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Coelophysis and Classification
Mickey Mortimer wrote:
Now, now Tim. You're not being quite fair there.
I know, I know. I'm just a diehard cynic.
We ALSO have one
species with good evidence of sexual dimorphism (though which sex
corresponds to which morph is unknown).
The idea of sexual dimorphism for the Ghost Ranch _Coelophysis bauri_ has
been disputed. I'll try and rustle up the references. Might be an SVP
abstract on it.
I spent a bit of time looking over the block at the RTMP to
code coelophysoids, there are definitely many robust individuals in
there and one gracile. I'm beginning to suspect the graciles may
actually be female.
I had a chance to talk with Alex Downs who works on these
guys at Ghost Ranch. He suggested to me that the "nasal fenestra" is
actually an error made when reconstructing the skull of rhodesiensis
from disarticulated elements. I think he's right here, the notch that
Raath interprets as a foramen actually seems to receive the lacrimal,
and you can see a similar construction in the structure of the nasals
of Ceratosaurus. Check out his paper in "Dinosaurs of New Mexico. New
Mexico Science Museum of Natural History and Science Bulletin No.17,
pp. 33-37" which talks about this and other aspects of _Coelophysis_.
Downs also notes that in almost every instance, Raath's illustrations
accurately depict Coelophysis bauri, the differences seem to relate
largely to proportion. Lamentably Raath's thesis has never been fully
published and remains very hard to get ahold of.
Anyways, regarding classification- it's totally arbitrary.
Classification is set up by definition, which means it's possible to
arrive at universal, proven truths in classification... but only if
you accept the starting principles. Which set of starting principles
we adopt is arbitrary.
We can arrange our paleontology library any way we choose.
Alphabetically, by taxon, by author, using the Dewey Decimal system,
the Library of Congress system, how much the books weigh (big stuff
on the lower shelves), by value (old Marsh volumes where they can't
get damaged), by subject material (biomechanics, sedimentary geology,
geochem, cladistics, ecology) even, heaven forbid, by aesthetics
(this is such a pretty book I'll put it at eye level), or a
combination of all these... no system or criterion is more correct
than the other, it's entirely a matter of what you want. Utility,
priority, aesthetics? Opinion, in other words. Classifying organisms
is no different; it's possible to be right or wrong in one's
classification of an animal according to this or that set of starting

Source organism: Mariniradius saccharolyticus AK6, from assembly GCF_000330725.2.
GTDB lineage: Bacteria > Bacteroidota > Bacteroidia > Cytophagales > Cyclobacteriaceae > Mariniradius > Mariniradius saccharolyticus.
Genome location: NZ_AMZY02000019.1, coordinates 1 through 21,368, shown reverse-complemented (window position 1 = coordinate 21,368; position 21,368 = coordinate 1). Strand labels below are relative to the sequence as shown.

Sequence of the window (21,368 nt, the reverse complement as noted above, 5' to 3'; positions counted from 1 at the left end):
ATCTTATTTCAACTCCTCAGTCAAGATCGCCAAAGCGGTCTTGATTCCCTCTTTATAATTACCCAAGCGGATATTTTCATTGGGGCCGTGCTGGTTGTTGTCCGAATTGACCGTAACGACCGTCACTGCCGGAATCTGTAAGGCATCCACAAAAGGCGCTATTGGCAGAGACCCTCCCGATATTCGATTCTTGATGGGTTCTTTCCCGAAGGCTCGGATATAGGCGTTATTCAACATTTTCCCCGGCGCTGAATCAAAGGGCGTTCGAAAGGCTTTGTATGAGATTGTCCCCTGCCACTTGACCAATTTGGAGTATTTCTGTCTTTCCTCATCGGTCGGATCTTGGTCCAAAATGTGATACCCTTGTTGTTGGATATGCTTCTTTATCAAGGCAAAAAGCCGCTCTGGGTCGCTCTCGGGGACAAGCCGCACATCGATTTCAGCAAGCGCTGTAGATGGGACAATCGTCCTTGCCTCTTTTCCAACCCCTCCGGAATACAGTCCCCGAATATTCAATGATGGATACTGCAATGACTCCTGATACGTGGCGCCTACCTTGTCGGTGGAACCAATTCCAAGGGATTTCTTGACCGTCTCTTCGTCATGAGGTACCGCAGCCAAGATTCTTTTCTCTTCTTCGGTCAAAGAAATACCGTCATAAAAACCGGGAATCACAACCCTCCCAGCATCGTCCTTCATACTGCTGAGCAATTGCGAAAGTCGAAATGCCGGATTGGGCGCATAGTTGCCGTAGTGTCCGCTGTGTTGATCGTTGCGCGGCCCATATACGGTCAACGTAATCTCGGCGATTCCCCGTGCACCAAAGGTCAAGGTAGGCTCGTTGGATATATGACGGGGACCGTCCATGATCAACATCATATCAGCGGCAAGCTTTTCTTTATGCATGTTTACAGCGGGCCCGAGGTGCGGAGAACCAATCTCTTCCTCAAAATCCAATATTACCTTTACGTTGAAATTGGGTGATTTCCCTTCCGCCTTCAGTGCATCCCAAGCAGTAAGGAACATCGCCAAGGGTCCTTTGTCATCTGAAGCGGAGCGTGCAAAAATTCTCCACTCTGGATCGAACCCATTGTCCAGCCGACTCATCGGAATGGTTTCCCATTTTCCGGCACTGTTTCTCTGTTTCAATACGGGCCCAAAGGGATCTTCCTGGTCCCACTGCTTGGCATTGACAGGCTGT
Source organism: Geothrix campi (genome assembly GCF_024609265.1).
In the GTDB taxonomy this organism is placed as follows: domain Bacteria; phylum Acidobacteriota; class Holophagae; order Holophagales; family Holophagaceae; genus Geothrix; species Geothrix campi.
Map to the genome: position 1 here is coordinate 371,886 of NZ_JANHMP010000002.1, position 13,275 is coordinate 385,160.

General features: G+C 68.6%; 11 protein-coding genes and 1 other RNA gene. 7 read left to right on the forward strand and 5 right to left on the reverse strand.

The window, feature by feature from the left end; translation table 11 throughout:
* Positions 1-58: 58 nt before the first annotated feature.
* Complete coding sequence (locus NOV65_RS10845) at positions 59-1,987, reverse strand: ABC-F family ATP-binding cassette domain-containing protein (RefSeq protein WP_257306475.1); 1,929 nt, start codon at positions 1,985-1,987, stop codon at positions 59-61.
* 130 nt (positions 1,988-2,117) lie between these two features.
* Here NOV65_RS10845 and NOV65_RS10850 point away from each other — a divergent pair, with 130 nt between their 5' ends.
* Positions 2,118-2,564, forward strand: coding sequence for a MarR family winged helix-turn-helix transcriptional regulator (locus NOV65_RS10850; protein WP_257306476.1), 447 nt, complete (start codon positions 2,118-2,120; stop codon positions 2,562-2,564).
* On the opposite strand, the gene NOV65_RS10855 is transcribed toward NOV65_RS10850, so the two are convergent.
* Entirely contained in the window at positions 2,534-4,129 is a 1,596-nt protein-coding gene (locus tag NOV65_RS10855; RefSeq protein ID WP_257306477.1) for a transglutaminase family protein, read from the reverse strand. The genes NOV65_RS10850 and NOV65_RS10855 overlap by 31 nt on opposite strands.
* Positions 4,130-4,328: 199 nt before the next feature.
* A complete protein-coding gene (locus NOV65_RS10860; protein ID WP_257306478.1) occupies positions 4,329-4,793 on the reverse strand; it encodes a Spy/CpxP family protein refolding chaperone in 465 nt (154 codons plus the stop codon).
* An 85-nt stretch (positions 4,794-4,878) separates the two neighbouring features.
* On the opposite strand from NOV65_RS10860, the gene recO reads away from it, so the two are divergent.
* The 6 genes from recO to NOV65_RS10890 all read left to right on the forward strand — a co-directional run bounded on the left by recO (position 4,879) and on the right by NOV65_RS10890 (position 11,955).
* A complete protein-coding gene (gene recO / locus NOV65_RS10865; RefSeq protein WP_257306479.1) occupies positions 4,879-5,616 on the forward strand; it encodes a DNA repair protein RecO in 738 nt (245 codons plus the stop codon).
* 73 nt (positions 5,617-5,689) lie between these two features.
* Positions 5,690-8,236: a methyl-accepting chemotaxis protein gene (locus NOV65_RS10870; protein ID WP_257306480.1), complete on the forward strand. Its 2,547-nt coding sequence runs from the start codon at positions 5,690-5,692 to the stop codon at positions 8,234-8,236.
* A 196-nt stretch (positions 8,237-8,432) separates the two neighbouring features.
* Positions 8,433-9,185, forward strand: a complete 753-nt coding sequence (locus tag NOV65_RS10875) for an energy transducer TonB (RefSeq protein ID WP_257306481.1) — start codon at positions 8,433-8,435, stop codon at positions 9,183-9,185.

principles, but which set of starting principles (monophyly,
aesthetics, priority) one chooses and how you employ them are totally
up to you.
One can argue for the Linnean system if tradition is what you
want, or the Phylogenetic Taxonomy which is big in dinosaur paleo
these days, if you think that monophyly and a system which can talk
easily about relationships is good. Or one could organize animals
into size-based classes, with shrews, earwigs and hummingbirds in
"Microtheria", while burrowing owls, pigs, and radiated tortoises go
in "Mesotheria" and elephants, giant squid and Diplodocus into
"Megalotheria", using the criterion of maximum adult body mass. If
you're into relationships, this wouldn't be terribly useful, but it
might actually be of particular interest to an ecologist comparing
body size in continents, islands, etc. The invertebrate paleontology
people look at survival of families across time, while freely
admitting that families are rather arbitrary and may be paraphyletic,
but to the extent that the family is an indicator of morphological or
ecological diversity (most of the things in a family would probably
tend to look alike and therefore tend to live alive) this is useful
and can say things about the evolution of life on earth.
It's a bit hypocritical of me to say so (okay, okay, a lot
hypocritical) but getting involved in heated discussions about
classification can be a bit, well, silly and unproductive. At the
core of it, it's no more scientific than a heated discussion about
the merits of the Dewey Decimal system versus the Library of Congress
system. ("Damn you Dewey Decimal nazis! When are you going to release
our library's volumes from your tyranny and see the light of the
Library of Congress system??").
Better check that name, Nick. I have a feeling that the name
"_Littlesquishythingyonthebottomofmyshoeus_" may be preoccupied by a genus
of Madagascan cockroach.
Oh please, do your homework. That would be "Bigasshissythingy..."